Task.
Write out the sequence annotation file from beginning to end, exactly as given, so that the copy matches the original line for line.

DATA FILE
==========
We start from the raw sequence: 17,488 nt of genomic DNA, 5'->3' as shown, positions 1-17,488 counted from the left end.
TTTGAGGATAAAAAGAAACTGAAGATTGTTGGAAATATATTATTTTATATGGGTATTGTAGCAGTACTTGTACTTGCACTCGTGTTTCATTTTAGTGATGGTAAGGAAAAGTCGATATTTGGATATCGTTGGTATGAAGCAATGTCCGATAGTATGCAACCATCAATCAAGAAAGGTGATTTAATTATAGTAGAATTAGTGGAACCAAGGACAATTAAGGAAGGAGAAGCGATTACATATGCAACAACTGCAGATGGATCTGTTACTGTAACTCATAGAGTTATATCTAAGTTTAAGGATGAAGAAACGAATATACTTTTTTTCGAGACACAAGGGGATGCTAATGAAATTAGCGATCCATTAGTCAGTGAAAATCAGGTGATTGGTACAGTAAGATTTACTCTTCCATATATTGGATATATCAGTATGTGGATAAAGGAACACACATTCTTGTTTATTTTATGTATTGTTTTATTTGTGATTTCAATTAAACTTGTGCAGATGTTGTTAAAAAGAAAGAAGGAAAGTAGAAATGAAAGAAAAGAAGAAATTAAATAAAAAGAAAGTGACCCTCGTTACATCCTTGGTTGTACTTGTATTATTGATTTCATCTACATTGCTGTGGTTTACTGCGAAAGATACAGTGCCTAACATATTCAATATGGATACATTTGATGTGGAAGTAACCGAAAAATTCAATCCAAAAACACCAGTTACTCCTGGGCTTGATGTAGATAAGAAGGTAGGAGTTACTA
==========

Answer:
We start from the raw sequence: 17,488 nt of genomic DNA, 5'->3' as shown, positions 1-17,488 counted from the left end.
TTTGAGGATAAAAAGAAACTGAAGATTGTTGGAAATATATTATTTTATATGGGTATTGTAGCAGTACTTGTACTTGCACTCGTGTTTCATTTTAGTGATGGTAAGGAAAAGTCGATATTTGGATATCGTTGGTATGAAGCAATGTCCGATAGTATGCAACCATCAATCAAGAAAGGTGATTTAATTATAGTAGAATTAGTGGAACCAAGGACAATTAAGGAAGGAGAAGCGATTACATATGCAACAACTGCAGATGGATCTGTTACTGTAACTCATAGAGTTATATCTAAGTTTAAGGATGAAGAAACGAATATACTTTTTTTCGAGACACAAGGGGATGCTAATGAAATTAGCGATCCATTAGTCAGTGAAAATCAGGTGATTGGTACAGTAAGATTTACTCTTCCATATATTGGATATATCAGTATGTGGATAAAGGAACACACATTCTTGTTTATTTTATGTATTGTTTTATTTGTGATTTCAATTAAACTTGTGCAGATGTTGTTAAAAAGAAAGAAGGAAAGTAGAAATGAAAGAAAAGAAGAAATTAAATAAAAAGAAAGTGACCCTCGTTACATCCTTGGTTGTACTTGTATTATTGATTTCATCTACATTGCTGTGGTTTACTGCGAAAGATACAGTGCCTAACATATTCAATATGGATACATTTGATGTGGAAGTAACCGAAAAATTCAATCCAAAAACACCAGTTACTCCTGGGCTTGATGTAGATAAGAAGGTAGGAGTTACTA